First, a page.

Obituary: Stanley Hunterton, Notorious Las Vegas Mob Enemy, Passes Away at 74

Former Federal Prosecutor Who Battled Mob in Las Vegas Casino Industry Passes Away at 74

Posted on: August 7, 2023, 04:56h.

Last updated on: August 7, 2023, 04:56h.

Stanley Hunterton, Stan, Las Vegas, Mafia
Stan the Man: Stanley Hunterton pictured in 1984. He was a member of the Las Vegas Strike Force, which was devoted to kicking the Mob out of casinos. (Image: Gary Thompson/Las Vegas Review-Journal)

Stanley Hunterton, a former federal prosecutor who played an essential role in removing organized crime from the Las Vegas casino industry, has passed away at the age of 74. He died in hospice care at his son’s Las Vegas home, as reported by The Las Vegas Review-Journal.

Hunterton was a key member of the Las Vegas Strike Force, responsible for prosecuting notorious figures like Tony “The Ant” Spilotro and his Hole in the Wall Gang. Spilotro, known for his affiliation with the Chicago Outfit, served as the overseer of organized crime in Las Vegas and served as the inspiration for Joe Pesci’s character in Martin Scorsese’s Casino.

In June 1986, Spilotro disappeared shortly before his trial for extortion and racketeering. A week later, he and his brother Michael were found buried in an Indiana cornfield. Subsequently, 14 members of the Chicago Outfit were indicted for their murders.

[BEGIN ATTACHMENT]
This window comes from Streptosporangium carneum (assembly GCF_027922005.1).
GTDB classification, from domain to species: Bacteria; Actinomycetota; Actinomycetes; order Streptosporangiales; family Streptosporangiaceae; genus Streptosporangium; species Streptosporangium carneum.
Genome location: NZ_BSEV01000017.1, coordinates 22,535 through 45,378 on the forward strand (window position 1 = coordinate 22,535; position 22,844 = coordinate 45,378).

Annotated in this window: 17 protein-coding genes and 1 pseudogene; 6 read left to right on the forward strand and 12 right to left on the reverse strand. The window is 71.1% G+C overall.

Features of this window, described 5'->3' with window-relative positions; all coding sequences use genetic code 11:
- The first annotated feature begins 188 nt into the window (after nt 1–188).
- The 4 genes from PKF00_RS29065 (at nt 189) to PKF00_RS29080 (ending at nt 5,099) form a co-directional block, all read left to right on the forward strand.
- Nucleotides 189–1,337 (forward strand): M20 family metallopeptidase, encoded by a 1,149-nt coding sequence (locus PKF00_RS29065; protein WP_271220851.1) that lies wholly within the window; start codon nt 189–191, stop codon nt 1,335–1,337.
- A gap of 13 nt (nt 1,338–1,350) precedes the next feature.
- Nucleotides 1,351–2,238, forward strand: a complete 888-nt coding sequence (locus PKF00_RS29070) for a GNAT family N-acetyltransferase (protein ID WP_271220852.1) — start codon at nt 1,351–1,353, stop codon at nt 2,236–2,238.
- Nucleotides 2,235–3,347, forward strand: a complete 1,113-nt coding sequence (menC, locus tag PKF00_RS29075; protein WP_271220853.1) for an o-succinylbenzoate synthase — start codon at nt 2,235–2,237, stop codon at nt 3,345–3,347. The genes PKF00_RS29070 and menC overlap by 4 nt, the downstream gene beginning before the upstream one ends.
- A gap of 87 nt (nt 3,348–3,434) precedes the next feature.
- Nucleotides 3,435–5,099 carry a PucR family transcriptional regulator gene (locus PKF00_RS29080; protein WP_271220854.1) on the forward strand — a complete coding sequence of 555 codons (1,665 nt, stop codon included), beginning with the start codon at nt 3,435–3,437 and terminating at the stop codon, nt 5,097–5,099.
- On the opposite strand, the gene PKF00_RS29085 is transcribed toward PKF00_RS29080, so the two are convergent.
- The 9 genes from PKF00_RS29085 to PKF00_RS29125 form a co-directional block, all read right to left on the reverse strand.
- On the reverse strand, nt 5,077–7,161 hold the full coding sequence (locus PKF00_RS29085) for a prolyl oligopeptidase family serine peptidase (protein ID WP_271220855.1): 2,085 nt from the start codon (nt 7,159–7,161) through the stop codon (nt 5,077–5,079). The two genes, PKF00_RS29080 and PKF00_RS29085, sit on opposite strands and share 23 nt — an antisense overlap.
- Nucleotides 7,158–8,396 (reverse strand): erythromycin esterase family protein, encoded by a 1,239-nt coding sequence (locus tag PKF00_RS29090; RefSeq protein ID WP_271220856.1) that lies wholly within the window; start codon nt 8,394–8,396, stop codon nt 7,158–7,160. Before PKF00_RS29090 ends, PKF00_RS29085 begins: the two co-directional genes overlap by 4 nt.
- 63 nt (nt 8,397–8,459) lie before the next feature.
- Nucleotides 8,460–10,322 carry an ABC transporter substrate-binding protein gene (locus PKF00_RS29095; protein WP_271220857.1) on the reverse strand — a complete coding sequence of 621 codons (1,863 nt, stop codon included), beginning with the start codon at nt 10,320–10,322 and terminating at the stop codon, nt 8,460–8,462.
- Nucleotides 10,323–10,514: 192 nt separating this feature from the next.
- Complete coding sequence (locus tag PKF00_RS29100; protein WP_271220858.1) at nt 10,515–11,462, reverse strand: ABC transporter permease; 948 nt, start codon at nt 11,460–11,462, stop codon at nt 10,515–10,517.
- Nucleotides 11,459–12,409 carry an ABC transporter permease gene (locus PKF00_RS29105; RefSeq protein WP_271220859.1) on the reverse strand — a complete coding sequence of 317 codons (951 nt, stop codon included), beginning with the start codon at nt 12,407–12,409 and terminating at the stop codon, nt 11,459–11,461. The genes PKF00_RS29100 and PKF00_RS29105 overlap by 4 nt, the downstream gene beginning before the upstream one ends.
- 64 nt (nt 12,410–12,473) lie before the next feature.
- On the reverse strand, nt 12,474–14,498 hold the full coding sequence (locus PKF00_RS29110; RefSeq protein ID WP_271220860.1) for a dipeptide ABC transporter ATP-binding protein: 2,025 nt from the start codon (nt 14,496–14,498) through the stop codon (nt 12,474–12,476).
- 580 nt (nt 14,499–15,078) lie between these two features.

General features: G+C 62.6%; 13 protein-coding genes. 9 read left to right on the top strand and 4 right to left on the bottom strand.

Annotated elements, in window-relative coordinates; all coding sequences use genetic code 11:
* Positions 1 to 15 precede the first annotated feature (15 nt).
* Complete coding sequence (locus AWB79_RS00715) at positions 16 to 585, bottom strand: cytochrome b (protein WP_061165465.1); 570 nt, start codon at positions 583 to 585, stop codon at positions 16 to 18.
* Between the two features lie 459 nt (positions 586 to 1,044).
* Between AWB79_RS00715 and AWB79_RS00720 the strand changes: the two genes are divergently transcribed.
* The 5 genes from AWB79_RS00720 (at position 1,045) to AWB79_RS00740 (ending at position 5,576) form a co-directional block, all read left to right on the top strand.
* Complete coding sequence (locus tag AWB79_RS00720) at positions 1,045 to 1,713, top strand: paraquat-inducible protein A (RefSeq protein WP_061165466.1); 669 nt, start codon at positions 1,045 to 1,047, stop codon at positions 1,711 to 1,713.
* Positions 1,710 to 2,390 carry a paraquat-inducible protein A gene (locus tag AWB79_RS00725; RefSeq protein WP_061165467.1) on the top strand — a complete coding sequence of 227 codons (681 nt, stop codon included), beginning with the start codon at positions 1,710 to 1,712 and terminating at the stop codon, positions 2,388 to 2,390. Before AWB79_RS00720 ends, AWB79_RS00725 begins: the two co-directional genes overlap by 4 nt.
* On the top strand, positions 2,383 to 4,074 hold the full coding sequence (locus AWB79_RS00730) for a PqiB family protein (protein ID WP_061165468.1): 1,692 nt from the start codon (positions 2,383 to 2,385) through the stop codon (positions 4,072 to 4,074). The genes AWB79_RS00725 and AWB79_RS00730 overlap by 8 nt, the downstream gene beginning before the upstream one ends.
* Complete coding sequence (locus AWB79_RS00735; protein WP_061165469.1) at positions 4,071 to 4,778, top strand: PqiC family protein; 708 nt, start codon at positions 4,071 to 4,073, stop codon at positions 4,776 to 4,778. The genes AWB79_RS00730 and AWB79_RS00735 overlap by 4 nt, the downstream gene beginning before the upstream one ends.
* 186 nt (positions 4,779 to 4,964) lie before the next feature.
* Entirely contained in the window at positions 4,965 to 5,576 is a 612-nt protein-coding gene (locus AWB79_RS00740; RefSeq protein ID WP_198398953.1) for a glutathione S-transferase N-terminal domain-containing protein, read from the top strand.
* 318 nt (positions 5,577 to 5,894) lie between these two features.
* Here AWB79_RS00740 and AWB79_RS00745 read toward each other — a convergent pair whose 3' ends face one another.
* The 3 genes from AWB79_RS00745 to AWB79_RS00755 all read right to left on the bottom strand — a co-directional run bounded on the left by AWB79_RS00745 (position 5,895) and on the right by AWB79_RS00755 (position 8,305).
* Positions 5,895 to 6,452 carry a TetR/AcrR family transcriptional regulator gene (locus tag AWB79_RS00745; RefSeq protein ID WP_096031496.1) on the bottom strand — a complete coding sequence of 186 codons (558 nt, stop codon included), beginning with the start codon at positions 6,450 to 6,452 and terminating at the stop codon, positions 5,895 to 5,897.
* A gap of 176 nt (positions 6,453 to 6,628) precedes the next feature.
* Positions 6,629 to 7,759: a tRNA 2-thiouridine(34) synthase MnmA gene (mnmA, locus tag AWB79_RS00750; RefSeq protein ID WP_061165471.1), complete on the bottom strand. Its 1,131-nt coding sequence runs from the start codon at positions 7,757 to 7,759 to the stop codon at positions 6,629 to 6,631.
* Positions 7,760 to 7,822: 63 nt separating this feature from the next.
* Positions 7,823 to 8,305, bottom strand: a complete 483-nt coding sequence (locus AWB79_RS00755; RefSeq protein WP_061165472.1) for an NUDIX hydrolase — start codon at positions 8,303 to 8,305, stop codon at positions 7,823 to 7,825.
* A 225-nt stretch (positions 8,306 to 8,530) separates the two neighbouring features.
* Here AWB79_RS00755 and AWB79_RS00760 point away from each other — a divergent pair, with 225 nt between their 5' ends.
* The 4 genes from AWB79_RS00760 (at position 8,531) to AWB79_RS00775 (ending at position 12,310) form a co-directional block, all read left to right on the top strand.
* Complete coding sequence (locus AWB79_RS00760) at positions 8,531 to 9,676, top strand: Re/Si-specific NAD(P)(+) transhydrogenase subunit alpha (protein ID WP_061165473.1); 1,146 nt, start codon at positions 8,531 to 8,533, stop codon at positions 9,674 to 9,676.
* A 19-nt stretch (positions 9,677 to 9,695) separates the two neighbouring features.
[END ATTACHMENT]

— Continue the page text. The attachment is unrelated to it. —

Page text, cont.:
The Spilotro brothers were eventually discovered buried in an Indiana cornfield. Fourteen members of the Chicago Outfit were later charged with their murders.

If the trial had proceeded, Spilotro would have been defended by Oscar Goodman, who would later become the mayor of Las Vegas.

Argent Corp

Hunterton’s team also played a vital role in uncovering illicit activities by the Mob at the Stardust and Fremont hotels, both owned by the Argent Corporation under the management of Allen R. Glick.

Federal authorities discovered that Argent had concealed the Midwest Mob’s interests in these properties. The Mob skimmed millions of dollars from casino profits, which were then funneled to Mafia families in Chicago, Milwaukee, and Kansas City.

The Strike Force also successfully prosecuted and convicted the owners of the Aladdin for their unlawful association with Mob figures in the casino’s management.

The International Brotherhood of Teamsters, led by Jimmy Hoffa, had been infiltrated by the Mob. Loans authorized by Hoffa from the Teamsters Pension Fund were used to purchase Argent’s casino interests, as well as the Aladdin.

Hoffa, who disappeared in 1975, was investigated by Hunterton and the Strike Force, although the case remains unsolved. It is widely believed that Hoffa was murdered by the Mafia. He was officially declared dead in 1982.

Profound Impact

US District Judge Philip Pro praised Hunterton for his significant contributions in combating organized crime in Southern Nevada, stating that he had a “profound impact” on the region.

In an interview for the Las Vegas Review-Journal‘s “Mobbed Up” podcast series in 2020, Hunterton responded to the notion that “things were better when the Mob ran the city.” He pointed out that this view is typically held by individuals who were not directly affected or did not have family members victimized by the Mafia.


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